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Low modulus silicone - shelflife?

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RogerS

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I use this to stop glass rattling inside the doors of a display cabinet. Usually just put some small dots around the perimeter of the rebate, drop the glass on top then secure with beads.

As it happens, ran out of time to fit the beads last night but when I got back into the workshop this morning, discovered that the two panes I'd fitted last night had fallen out. On a few dots, the adhesion to the glass hasn't worked but on many of them, the silicone seems to have failed as there is silicone sticking well to the wood rebate and also to the glass. Not a big issue, nothing broken and I'll get some new silicone but that did get me wondering.

Does this stuff have a shelflife and if so how long? Nothing to indicate 'Use By' date on the tube.

Or is there another explanation?
 

AndyT

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It definitely does have a limited shelf life - but as far as I know you can tell it's too old when it's all gone solid in the tube and you can't get any out!
 

Hitch

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All the tubes of sealants I have used recently have had a date of manufacture printed on them.
Shelf life probably mentioned on the MSDS.....?
 

Doug B

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Personally Rog I would have used high modulus for this application, or proper glazing silicone.
 

RogerS

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Doug B":1x7ia3jz said:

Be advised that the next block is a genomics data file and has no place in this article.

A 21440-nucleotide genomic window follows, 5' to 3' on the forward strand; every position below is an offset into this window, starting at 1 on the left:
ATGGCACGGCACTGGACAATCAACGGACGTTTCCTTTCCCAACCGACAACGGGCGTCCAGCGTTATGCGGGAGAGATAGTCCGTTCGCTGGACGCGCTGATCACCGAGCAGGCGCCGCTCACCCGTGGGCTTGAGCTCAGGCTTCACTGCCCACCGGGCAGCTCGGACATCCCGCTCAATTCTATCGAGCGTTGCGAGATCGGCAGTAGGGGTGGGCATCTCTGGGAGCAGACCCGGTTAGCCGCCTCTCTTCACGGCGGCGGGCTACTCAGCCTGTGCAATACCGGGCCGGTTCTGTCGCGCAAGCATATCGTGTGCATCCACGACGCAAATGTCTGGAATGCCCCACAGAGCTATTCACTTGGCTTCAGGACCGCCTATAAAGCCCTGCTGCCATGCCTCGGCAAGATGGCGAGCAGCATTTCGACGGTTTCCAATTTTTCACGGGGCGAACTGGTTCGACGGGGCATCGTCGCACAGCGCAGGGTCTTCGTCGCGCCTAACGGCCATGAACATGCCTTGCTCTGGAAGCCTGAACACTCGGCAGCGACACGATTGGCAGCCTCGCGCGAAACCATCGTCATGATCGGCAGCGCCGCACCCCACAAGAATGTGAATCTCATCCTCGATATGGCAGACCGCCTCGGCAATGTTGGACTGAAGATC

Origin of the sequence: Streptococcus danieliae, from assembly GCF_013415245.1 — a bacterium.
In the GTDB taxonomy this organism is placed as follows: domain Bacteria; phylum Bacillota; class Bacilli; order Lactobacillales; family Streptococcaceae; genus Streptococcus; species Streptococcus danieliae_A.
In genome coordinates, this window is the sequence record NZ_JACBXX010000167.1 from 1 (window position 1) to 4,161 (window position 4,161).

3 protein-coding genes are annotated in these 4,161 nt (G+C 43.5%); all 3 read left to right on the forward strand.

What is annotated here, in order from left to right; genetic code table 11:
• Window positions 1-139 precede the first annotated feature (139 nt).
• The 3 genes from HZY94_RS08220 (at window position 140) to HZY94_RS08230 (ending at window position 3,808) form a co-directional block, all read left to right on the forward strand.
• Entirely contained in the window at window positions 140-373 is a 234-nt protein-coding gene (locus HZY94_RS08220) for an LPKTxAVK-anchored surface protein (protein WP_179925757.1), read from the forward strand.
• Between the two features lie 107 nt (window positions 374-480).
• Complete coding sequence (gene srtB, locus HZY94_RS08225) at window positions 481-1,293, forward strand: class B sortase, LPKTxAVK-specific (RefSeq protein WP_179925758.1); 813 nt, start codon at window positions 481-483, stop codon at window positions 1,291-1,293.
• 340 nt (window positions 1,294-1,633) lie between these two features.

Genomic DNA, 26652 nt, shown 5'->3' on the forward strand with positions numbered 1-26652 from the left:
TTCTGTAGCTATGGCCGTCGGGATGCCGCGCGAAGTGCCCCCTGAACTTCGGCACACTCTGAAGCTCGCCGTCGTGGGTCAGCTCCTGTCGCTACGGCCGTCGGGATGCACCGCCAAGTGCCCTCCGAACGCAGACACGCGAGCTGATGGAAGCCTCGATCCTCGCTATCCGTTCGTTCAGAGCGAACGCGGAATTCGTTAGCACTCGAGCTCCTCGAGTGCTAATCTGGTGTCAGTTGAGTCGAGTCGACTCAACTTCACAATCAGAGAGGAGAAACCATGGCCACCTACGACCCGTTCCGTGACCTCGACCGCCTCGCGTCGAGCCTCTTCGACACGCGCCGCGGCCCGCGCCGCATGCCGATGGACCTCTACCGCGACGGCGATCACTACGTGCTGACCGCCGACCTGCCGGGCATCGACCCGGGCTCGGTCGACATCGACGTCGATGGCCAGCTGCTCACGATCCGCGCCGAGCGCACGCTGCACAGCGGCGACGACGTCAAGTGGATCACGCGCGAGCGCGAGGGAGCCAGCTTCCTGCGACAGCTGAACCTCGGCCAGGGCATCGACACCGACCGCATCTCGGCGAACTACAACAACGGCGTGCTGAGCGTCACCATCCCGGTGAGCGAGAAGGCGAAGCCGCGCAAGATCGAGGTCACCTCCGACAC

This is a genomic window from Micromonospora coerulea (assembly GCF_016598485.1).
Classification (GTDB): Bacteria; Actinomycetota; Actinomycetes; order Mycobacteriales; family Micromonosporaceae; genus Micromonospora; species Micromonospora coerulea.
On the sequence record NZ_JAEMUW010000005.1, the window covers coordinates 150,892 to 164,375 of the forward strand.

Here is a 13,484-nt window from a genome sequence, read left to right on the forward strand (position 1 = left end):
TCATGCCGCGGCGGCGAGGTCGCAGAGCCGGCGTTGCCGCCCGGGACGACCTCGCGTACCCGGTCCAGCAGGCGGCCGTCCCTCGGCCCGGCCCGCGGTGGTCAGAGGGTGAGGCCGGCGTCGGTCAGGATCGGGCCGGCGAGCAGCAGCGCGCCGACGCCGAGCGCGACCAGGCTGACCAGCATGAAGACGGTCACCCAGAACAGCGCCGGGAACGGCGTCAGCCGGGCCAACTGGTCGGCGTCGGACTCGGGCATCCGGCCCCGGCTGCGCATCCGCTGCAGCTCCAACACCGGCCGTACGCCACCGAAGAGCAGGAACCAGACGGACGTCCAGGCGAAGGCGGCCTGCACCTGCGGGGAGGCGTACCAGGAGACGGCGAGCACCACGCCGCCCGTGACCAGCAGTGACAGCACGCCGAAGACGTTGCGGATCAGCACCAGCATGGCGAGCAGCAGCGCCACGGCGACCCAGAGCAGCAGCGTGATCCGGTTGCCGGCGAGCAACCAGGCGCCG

Personally Rog I would have used high modulus for this application, or proper glazing silicone.
My bad...it is proper glazing silicon...at least that's what my glazing supplier said it was! :lol:
 

Lons

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I use a hell of a lot of silicone of all varieties but some of it sits on the shelf for years. never had it fail or not cure and as Andy says, it's ptetty obvious when it's unusable as it won''t come out of the tube. It can however appear "lumpy" as it's past its best and should be binned.

Happened to me today co-incidently as I was fixing a new checkerplate floor to the trailer and using up old silicone, one was solid, rest were ok. Now have a mix of white, black and clear showing around the joints. :lol:

Yours sounds possibly contaminated to me!

Bob
 

Phil Pascoe

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I always try to keep any nozzles with screw top ends, then if I'm going to use a small part of a tube I see if I've one of them that fits - all silicones and adhesives last longer with screw tops.
 
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